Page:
“I have said often that Colorado Springs has what it takes to become the cybersecurity capital of the nation. With our concentration of technological experts, both military and civilian, our outstanding educational institutions in UCCS and the Air Force Academy and our available workforce, we are ready to embrace this opportunity and look forward to the positive impact that such a designation will have on our city’s economic vitality.”
-Colorado Springs Mayor, John Suthers (KRDO)
As of 2020, more than 100 private cybersecurity companies call Colorado Springs home, as well as the National Cybersecurity Center, a nonprofit center for cyber innovation and awareness that is leading efforts including:
- Secure the Vote to deliver secure, auditable voting processes and increasing voter confidence in election returns.
- NCC Student Alliance to advocate for cybersecurity education at the K-12 level to lay the groundwork for an upskilled information security workforce.
- Space Information Sharing and Analysis Center to take cyberdefense skills into the global space industry and into orbit.
Tech industry recruiting firm Burning Glass Technologies reported that the cybersecurity job market expanded by 94% during the seven-year period leading up to 2020. And every one of those jobs comes with a healthy salary. The U.S. Bureau of Labor Statistics reported that information security analysts in Colorado Springs can expect to punch right through the six-figure mark with an average salary of $108,520 as of 2019. And it’s not like there are only an elite few working here. The area actually ranks 4th in the nation for the highest concentration of those positions.
All throughout the state, companies in every industry have the need for trained professionals to architect and defend secure cyber systems – from independent cybersecurity firms and defense contractors to retail chains to nonprofits. VMWare Carbon Black, in Boulder, pioneers cloud-native endpoint protection; Payfone, in Greenwood village, offers mobile and digital identity authentication; ProtectWise, in Denver, delivers real-time and retrospective AI and ML technologies to analyze data breaches.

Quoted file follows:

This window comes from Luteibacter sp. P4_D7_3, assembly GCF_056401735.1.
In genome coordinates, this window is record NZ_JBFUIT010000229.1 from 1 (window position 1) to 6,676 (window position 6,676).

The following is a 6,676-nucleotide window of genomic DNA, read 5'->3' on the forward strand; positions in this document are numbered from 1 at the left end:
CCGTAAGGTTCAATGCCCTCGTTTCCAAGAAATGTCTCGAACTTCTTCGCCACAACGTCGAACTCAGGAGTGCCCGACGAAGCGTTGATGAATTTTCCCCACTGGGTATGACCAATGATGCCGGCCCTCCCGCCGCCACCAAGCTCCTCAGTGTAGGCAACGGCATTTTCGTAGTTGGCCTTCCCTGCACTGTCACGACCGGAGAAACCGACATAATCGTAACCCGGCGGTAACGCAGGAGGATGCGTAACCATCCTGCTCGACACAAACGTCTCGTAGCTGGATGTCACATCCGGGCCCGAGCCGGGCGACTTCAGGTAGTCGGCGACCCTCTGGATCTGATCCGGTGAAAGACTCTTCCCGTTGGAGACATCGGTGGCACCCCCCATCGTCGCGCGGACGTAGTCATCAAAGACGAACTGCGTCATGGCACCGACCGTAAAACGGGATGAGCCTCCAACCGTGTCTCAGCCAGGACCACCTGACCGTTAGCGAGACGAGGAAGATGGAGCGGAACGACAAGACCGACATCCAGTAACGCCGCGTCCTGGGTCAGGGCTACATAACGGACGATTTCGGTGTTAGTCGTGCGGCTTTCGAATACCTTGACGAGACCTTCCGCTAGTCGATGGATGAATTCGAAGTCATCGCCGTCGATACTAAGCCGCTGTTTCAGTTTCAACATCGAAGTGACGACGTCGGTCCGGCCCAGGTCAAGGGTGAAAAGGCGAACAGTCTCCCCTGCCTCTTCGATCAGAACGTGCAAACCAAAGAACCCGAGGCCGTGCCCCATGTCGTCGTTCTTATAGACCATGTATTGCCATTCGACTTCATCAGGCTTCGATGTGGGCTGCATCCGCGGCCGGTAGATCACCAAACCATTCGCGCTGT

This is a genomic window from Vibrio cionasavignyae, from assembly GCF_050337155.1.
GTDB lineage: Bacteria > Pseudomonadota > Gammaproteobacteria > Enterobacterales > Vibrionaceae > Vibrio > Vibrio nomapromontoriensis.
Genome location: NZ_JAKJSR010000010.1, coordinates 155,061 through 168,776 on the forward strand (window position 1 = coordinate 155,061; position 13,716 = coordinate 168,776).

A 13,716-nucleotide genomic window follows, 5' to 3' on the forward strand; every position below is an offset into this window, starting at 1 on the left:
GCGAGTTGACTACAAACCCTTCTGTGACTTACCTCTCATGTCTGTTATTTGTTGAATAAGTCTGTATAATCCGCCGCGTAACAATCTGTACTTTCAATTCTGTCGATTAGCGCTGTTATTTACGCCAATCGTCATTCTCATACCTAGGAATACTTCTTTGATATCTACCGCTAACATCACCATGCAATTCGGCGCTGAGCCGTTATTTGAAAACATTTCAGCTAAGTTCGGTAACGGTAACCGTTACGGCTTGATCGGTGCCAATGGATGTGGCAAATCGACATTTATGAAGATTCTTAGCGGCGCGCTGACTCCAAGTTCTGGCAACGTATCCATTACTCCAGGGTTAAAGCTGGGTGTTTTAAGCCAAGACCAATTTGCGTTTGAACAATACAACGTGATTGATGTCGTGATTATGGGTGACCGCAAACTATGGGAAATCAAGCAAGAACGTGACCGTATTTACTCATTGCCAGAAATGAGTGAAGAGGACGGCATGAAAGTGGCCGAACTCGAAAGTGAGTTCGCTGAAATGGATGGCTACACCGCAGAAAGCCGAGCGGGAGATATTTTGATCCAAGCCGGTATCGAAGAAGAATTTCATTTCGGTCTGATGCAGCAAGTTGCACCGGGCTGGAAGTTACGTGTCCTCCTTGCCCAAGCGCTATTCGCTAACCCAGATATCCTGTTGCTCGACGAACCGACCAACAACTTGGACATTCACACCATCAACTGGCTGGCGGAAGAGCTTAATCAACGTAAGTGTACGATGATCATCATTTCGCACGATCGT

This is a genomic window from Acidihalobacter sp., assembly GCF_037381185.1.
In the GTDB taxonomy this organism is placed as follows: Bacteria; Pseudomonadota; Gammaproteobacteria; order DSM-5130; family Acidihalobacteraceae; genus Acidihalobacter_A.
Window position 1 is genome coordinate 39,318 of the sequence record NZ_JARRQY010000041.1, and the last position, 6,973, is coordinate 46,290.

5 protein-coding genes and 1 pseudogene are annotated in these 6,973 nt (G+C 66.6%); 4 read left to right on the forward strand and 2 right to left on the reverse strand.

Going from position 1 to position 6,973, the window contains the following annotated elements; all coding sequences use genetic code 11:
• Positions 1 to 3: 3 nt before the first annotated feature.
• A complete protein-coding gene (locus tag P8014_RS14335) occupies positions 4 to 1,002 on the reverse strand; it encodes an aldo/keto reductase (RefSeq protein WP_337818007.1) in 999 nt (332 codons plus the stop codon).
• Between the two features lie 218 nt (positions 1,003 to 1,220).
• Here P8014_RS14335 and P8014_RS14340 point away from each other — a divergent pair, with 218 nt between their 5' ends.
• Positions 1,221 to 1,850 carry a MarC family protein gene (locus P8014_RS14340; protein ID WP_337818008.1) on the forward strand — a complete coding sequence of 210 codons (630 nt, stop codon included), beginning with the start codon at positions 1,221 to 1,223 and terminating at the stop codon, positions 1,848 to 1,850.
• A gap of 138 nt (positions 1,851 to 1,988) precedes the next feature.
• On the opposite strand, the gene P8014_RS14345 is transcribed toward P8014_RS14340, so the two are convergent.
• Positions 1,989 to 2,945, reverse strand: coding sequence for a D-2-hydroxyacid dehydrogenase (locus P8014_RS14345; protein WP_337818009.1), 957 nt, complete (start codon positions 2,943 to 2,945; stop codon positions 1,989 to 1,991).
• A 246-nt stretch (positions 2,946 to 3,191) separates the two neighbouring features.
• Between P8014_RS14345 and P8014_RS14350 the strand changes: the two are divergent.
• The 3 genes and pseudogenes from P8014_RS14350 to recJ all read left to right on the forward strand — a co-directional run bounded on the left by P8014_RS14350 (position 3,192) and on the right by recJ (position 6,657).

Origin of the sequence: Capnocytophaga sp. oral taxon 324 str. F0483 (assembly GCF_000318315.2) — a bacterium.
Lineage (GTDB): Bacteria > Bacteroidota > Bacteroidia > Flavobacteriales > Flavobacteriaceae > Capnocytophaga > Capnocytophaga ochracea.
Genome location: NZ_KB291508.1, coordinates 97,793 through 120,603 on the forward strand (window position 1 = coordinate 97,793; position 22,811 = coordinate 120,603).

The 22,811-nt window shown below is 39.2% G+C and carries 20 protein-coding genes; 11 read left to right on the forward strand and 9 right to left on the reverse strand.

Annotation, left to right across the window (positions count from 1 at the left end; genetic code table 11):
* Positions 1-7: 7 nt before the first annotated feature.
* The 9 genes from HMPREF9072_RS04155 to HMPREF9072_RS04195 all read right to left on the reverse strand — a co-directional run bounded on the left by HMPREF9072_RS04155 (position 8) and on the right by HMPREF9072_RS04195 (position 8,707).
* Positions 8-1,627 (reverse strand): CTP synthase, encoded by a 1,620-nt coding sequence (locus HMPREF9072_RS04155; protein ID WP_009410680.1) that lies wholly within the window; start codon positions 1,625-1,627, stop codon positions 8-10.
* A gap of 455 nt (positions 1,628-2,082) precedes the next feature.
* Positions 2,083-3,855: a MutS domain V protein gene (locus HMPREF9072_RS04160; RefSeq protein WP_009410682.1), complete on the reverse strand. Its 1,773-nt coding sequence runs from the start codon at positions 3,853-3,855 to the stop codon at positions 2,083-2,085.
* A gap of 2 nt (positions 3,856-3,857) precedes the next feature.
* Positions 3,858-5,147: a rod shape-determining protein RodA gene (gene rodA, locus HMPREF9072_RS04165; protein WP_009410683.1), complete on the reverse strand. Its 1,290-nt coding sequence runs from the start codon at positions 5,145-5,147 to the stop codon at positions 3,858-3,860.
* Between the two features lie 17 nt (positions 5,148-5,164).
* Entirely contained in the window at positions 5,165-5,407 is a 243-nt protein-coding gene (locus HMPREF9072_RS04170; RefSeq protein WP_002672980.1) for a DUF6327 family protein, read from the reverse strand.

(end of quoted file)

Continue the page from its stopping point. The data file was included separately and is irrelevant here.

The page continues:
In a job market like this that refuses to stop growing, master’s-prepared professionals can step in with the kind of confidence that comes with having exactly the skillset and credentials employers are looking for.
Earning a Master’s Degree or Certificate in Cybersecurity in Colorado
Colorado is home to a number of National Security Agency (NSA) and Department of Homeland Security (DHS) designated schools that offer cybersecurity master’s programs and post-bachelor certificates.
The NSA and DHS offer designations for two classifications of schools that offer graduate programs in cyber defense and information security:
- CAE-CDE – National Centers of Academic Excellence in Cyber Defense Education (qualifying colleges and universities offering bachelor’s, master’s, and graduate certificates)
- CAE-R – National Centers of Academic Excellence in Cyber Defense Research (schools that participate in research initiatives and that integrate a strong research component into the curriculum of bachelor’s and graduate programs)
The NSA and DHS also recognize several universities throughout the country that offer online cybersecurity master’s programs. Online programs offer curriculum that can be completed remotely, including online problem modules and forum discussions with professors and fellow students. NSA and DHS designated online programs are highly respected by employers throughout the country.
Both online and traditional master’s programs are made up of 30 credits, with 15 credits of core classes and 15 credits focusing on electives in cybersecurity.
IT professionals interested in gaining more advanced training in information security may also pursue a post-bachelor’s certificate. Post-bachelor’s certificate programs are generally 15 credits and can be completed in about a year. The programs focus on information security management, system defense, threat intel and mitigation, and current trends in cybersecurity.
Standard Admissions Requirements for Cybersecurity Master’s Programs
Applicants to cybersecurity master’s programs are expected to have a bachelor’s degree in a related discipline, an excellent showing in their undergraduate courses, and prior knowledge of basic information security concepts such as applied mathematics and programming languages.
Minimum requirements for admission include:
- One year of calculus
- One year of a mathematics course beyond calculus
- Courses in data structures and programming language like Java or C++
- Studies in systems architecture
If the applicant has lower than a 3.0 GPA in bachelor’s coursework, the school may require GRE scores. Admissions departments look for:
- Verbal scores of 150 or higher
- Quantitative scores of 155 or higher
- Analytical scores of 650 or higher
Core Course, Electives and Program Objectives
Core coursework for NSA and DHS designated cybersecurity master’s programs will typically include subjects like:
- Electronic and physical security systems
- Network Security
- Database Design and programming
- Applied cryptography
- Cyber forensics